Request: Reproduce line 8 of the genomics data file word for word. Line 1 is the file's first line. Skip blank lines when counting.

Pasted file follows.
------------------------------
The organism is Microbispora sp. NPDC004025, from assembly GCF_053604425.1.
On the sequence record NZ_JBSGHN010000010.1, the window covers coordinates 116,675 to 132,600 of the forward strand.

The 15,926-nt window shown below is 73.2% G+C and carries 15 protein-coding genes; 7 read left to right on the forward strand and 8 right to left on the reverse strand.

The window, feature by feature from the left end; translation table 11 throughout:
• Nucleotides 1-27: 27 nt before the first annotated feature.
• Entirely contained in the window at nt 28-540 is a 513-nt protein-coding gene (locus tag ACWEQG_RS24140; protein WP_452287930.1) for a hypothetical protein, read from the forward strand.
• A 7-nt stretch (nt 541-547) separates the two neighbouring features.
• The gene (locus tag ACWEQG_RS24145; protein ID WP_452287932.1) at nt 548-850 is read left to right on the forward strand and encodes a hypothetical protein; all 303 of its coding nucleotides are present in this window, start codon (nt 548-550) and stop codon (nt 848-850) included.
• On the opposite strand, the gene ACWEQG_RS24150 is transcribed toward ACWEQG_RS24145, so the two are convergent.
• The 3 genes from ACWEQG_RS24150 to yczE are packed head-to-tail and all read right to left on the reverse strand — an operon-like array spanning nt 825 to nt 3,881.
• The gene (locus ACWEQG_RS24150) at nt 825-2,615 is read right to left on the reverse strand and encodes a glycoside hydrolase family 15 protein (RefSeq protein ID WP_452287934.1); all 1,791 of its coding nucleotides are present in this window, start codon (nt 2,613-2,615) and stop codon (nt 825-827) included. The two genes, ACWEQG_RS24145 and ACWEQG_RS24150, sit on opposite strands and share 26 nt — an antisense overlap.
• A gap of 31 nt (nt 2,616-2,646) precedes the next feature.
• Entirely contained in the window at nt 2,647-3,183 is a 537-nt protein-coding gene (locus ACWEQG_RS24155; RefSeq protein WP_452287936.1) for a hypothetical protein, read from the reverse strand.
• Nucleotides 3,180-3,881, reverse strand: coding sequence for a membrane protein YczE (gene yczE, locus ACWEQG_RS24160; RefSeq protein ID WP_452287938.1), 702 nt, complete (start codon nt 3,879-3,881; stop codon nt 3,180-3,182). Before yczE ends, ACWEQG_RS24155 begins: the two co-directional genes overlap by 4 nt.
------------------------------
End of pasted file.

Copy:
• The gene (locus tag ACWEQG_RS24145; protein ID WP_452287932.1) at nt 548-850 is read left to right on the forward strand and encodes a hypothetical protein; all 303 of its coding nucleotides are present in this window, start codon (nt 548-550) and stop codon (nt 848-850) included.